The house at the end of Herman Street where the Krempecki family once lived is long gone, a victim of flooding from the body of water that gave the borough its name.
But in 1941, 11-year-old Stella Krempecki's heart was filled with joy when she saw a familiar face near her home, which was then filled with several siblings and her recently widowed father.
The face belonged to Stella's beloved brother, Pfc. Albert Krempecki, who had enlisted in the Army June 3 of that year, six months before the Japanese drew the United States into World War II by attacking Pearl Harbor. Now Stella Gumino, she said it would be his last visit home.
"Why he was a favorite [brother] of mine I am not sure because I had other brothers," she said. "I remember him going off and joining the Army. The last recollection I have of him is coming home on a leave, walking down Herman Street and I am walking up Herman Street and I spotted him and I raced up to him and he threw me up in the air."
This year at a Memorial Day ceremony on Main Street, just a few blocks from where Albert and Stella were raised and went to Mass at St. Mary of Ostrabrama Church, Stella received 10 U.S. Army medals and ribbons posthumously for Albert's actions in the Pacific Theater of Operations.
The medals were: Bronze Star, Prisoner of War, Good Conduct, American Defense Service, American Campaign, Asiatic-Pacific Campaign and World War II Victory. He also received the Presidential Unit Citation and Philippine Presidential Unit Citation and the Philippine Defense Ribbon (authorized as a medal in 1945).
Gumino, who is a member of St. Mary of Ostrabrama Parish, cited the persistence and perseverance of her son, Michael, for obtaining the awards. At the ceremony, he gave a presentation on his uncle's military career.
According to his research, Albert was posted to the Philippines in October 1941 to build military installations. After the Japanese invaded, his unit was converted to infantry. Out of 800 men in his engineering battalion, about 250 were killed in action.
In April 1942, Albert was captured and he and his fellow soldiers were part of the Bataan Death March, the Japanese Army's forcible transfer of 60,000 to 80,000 Filipino and American prisoners of war -- on foot -- from one camp to another 60 miles away.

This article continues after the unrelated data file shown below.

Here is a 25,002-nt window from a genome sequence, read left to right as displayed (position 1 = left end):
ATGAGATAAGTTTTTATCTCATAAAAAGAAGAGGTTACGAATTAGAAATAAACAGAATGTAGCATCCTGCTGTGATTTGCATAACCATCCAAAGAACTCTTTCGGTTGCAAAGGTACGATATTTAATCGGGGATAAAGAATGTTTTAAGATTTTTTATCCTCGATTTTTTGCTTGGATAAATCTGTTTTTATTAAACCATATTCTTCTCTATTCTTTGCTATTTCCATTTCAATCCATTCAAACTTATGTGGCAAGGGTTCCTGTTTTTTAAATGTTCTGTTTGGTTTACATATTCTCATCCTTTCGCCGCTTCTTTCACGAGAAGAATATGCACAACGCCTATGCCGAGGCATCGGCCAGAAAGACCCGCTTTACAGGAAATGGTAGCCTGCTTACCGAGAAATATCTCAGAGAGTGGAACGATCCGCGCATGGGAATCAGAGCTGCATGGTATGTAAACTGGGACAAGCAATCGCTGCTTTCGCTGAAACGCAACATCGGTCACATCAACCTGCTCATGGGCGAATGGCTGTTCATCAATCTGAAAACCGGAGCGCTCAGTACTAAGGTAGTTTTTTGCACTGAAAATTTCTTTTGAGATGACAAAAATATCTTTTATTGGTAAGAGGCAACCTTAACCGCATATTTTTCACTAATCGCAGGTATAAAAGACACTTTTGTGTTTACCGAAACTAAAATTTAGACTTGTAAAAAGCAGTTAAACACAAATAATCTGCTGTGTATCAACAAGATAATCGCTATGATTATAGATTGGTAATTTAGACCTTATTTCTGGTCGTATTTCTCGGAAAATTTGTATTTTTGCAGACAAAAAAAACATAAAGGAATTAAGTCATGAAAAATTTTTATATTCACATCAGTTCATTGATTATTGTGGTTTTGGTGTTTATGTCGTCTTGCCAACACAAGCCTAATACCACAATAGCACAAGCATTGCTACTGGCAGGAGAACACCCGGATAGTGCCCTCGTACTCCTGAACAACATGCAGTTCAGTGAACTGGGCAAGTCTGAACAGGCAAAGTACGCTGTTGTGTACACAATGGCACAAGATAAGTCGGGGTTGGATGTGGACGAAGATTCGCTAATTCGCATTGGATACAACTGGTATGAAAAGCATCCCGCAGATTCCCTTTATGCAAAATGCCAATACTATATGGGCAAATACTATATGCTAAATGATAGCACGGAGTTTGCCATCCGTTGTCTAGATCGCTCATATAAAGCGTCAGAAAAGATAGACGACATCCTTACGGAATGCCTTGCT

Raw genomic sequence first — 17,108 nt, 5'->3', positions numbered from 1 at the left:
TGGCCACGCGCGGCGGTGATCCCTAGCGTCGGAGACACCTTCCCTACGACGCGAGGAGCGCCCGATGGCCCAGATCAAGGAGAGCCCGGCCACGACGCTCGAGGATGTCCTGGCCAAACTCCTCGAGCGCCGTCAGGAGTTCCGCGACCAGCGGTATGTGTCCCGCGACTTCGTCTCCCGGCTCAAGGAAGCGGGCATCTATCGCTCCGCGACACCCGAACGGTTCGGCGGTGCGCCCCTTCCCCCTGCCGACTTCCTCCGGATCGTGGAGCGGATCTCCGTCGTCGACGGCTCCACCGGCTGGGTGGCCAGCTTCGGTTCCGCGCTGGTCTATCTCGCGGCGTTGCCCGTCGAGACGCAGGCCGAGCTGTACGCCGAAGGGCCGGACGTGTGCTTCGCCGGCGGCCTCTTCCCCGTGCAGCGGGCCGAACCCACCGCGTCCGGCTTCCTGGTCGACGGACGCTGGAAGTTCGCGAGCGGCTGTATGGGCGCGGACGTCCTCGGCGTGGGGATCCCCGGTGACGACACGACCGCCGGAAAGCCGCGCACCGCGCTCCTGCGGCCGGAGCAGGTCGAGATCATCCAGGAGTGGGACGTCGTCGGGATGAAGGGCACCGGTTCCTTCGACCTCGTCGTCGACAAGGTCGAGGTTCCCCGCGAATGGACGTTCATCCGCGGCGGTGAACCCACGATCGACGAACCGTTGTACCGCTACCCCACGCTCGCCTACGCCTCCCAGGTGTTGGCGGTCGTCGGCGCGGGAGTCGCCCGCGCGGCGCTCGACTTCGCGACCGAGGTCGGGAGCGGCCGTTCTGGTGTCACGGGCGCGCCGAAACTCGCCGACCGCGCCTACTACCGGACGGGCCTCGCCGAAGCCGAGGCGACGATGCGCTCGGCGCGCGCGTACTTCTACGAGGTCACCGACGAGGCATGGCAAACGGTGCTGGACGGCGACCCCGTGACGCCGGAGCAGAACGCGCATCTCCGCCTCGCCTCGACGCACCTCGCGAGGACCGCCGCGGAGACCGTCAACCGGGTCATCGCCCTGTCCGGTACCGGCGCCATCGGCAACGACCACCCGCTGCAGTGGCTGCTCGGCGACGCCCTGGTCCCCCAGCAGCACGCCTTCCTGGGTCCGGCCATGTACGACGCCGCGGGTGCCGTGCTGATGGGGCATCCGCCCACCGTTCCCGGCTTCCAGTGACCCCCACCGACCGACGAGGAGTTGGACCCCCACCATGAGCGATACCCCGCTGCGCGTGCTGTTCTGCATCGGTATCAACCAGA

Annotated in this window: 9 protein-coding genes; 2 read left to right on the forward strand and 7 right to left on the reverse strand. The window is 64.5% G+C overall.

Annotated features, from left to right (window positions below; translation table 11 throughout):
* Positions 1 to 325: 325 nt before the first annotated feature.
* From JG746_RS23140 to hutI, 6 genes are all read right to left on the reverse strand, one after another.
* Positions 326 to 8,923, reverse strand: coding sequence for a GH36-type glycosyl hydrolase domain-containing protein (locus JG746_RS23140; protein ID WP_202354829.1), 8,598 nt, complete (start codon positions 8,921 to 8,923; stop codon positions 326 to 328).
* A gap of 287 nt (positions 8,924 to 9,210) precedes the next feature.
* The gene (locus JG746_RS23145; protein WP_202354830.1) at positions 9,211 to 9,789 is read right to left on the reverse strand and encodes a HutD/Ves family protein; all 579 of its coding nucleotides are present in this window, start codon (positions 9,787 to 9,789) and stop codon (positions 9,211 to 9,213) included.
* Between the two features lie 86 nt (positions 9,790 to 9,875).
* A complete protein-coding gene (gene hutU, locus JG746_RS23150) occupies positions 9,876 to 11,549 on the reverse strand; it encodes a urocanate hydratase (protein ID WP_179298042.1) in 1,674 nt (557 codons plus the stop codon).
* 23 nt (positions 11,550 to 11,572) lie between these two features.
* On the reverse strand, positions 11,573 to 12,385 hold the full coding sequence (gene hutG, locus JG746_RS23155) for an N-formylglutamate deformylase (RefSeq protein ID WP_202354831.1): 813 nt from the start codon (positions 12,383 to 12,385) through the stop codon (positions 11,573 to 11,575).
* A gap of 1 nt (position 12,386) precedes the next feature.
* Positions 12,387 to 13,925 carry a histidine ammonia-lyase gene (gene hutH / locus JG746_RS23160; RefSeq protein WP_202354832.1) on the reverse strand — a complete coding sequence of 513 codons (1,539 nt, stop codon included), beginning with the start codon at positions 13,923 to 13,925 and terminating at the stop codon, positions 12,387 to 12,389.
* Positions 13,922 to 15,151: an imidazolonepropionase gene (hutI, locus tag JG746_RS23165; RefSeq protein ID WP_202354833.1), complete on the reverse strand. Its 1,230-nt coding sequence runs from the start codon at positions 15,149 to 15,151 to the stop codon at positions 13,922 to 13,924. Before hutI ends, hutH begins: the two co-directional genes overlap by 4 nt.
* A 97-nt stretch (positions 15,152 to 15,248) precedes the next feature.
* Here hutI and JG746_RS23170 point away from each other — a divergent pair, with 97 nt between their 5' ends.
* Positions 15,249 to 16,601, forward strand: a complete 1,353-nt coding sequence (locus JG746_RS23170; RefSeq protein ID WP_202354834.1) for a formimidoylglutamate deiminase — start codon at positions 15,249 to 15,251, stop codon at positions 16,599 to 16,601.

As U.S. forces advanced closer to the Philippines, he and 775 other prisoners were put on a Japanese transport ship. When the unmarked vessel was torpedoed by the USS Paddle Sept. 7, 1944, just off the coast of the Philippines, the Japanese soldiers tried to kill the prisoners, who fought back. The prisoners managed to kill almost all of the 50 Japanese troops, but 688 prisoners died.
According to two eyewitnesses who visited the Krempeckis' home in 1945, Albert was shot while swimming to the aid of another POW.
Several days before the Memorial Day ceremony, Michael Gumino, who was raised in Spotswood and Immaculate Conception Parish there before moving to Newtown, Pa., and most recently, Denver, said he was inspired to seek recognition for his uncle because he had always been interested in military history and was impressed by the stories he heard about him at family reunions.
"I started doing research into his military record using the Freedom of Information Act and such and found his records didn't exist. He had basically no decorations [other than a Purple Heart] considering he had a fairly interesting few years in the military."
Part of his research included talking to other survivors and reunion groups. It took about 10 years to gather the information, then two years to file appeals with the U.S. military.
"No one knew that he was entitled to anything else," he told The Catholic Spirit, newspaper of the Metuchen diocese. "His parents were both from Poland. They weren't well-versed in military and U.S. procedures and they didn't know who to ask. And he was one of 12 children and the family just didn't have the time."
Stella Gumino recalls growing up in a strong Catholic family as members of St. Mary of Ostrabrama Parish, where she is once again a member. Two infants died before she was born and her mother died in 1940.
Her father was a mason who built many homes in South River, Milltown and the East Brunswick area. "My father was strict. At bed time you went to bed and didn't hang around downstairs," she said. "Sunday was a church day, no work was done in the house and we had our main meal together."
Before enlisting in the Army, Albert worked on a surveying team as part of the New Deal that took him to states as far away as Minnesota judging by postcards the family received.
Now the last surviving sibling, she said she was not surprised to learn how Albert died because of his concern for others. The two military men who visited their home said when he was a POW, Albert was assigned to the kitchen. He took food to help his fellow prisoners and was punished by his captors for it.
"Growing up, I did miss him terribly," she said. "I get filled up ... that episode of him running down Herman Street and me jumping up into his arms has left its mark on me. I do think of him. He was so young."
[Chris Donahue is associate editor at The Catholic Spirit, newspaper of the diocese of Metuchen.]